The American HEA

Modern American romance readers expect a happy ending. Are these expectations unique? In other countries and cultures, do the ‘rules’ for romance and love stories allow for endings that would leave American readers feeling betrayed? Scholar Eric Selinger looks at what makes the American HEA romance different from and similar to the global archetypal love story.


Is happily ever after uniquely American?

Well, the RWA has a very interesting, and I think a very thoughtful and much argued-out, definition of what we’re looking for at the end of a romance novel. After a great deal of debate both within the committee and then out into the community at large, the RWA eventually arrived at a two-part definition: a central love story, everyone agreed on that, and an optimistic, emotionally satisfying ending. So they don’t say the couple has to be together, they don’t say a betrothal, they don’t say a wedding. And this was very deliberate on the part of the authors who were involved in this discussion, when they tried to think about what it was that romance readers expected at the end of the book. What was the contract? What’s the deal you have made with an author and with a publisher when you buy something that is a romance novel?

And what that group of authors decided was it had to do with the feeling you were left with at the end of the book. That you were left feeling emotionally satisfied, not fraught, not disturbed, not unhappy, not troubled, but emotionally satisfied and optimistic. One of the things that readers have said about the effect of reading romance for decades is that it instills or reinforces a feeling of optimism and emotional resilience. So the RWA didn’t want to specify how that feeling will be achieved in terms of the configuration of the hero and the heroine, or the hero and the hero, heroine and heroine, or whatever triad or community some new author comes up with. But they wanted to hone in on what’s the effect that we’re looking for.

And it’s that sense of optimism, that sense that even if the ending of this particular narrative isn’t leaving the characters in the configuration that I might have wanted—there’s no actual proposal, there’s no actual acceptance, there’s no betrothal, there’s no happily ever after in the Disney sense or the fairy tale sense—we have the sense that whatever problems these characters have faced with the world around them and with each other have gone from the level of “boy, this looks insurmountable” to “yeah, we can do this.” And at that point the narrative can end at whatever stage it is, that’s the feeling that we’re left with.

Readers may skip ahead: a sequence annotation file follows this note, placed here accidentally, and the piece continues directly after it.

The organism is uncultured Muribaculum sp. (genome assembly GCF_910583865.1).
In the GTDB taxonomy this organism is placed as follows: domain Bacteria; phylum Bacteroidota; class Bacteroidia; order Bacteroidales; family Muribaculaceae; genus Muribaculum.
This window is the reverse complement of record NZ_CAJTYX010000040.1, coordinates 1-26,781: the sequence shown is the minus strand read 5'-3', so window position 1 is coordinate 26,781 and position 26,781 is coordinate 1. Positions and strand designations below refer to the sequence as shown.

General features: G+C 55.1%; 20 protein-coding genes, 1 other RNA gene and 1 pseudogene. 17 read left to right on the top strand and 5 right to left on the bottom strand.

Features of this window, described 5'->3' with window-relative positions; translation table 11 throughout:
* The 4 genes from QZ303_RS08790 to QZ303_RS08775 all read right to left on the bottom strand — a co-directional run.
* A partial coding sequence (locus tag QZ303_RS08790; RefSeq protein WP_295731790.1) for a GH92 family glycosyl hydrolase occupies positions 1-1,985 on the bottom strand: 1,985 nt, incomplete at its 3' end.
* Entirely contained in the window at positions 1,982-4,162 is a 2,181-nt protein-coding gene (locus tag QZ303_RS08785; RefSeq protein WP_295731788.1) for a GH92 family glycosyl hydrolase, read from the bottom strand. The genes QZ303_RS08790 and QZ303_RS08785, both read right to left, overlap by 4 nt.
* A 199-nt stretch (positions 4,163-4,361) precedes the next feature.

Now why this is adopted is an interesting question, because if you compare the definition that the Romance Writers of America have on their website—two parts: central love story, optimistic and emotionally satisfying conclusion—to the definition at the Romantic Novelists Association, which is the equivalent British authors’ association, what you find on the British site is central love story—and that’s it! Nothing about the ending. The British website lists Dr. Zhivago and Anna Karenina as romantic novels, neither of which by any stretch of the imagination meets the RWA definition. So how do we account for this?

One thing that we can say is, there is around the world a narrative archetype found in culture after culture, configuration after configuration, which is the story of a romance, a courtship, a couple. That is what a literary scholar named Hogan refers to as the romantic tragicomedy. What he means by this is, you have a story in which you have lovers who are separated, who are torn apart, who can’t get together for some reason or another. There’s a barrier between them, and if the novel ends there with them unable to be together, it’s the tragic version [. . .] usually with some implication that these lovers, if they’re not together now, are together in the afterlife, are together in death, are together when they are reborn, right, if you have a culture that believes in rebirth. They couldn’t be together in this world, but the next time around they get their chance. So he sees that as being fundamentally the same narrative structure as a narrative structure that ends with a couple together in this world, in this life. That in both cases what you have is together, separate, together. Where that final together happens is almost irrelevant from his point of view.

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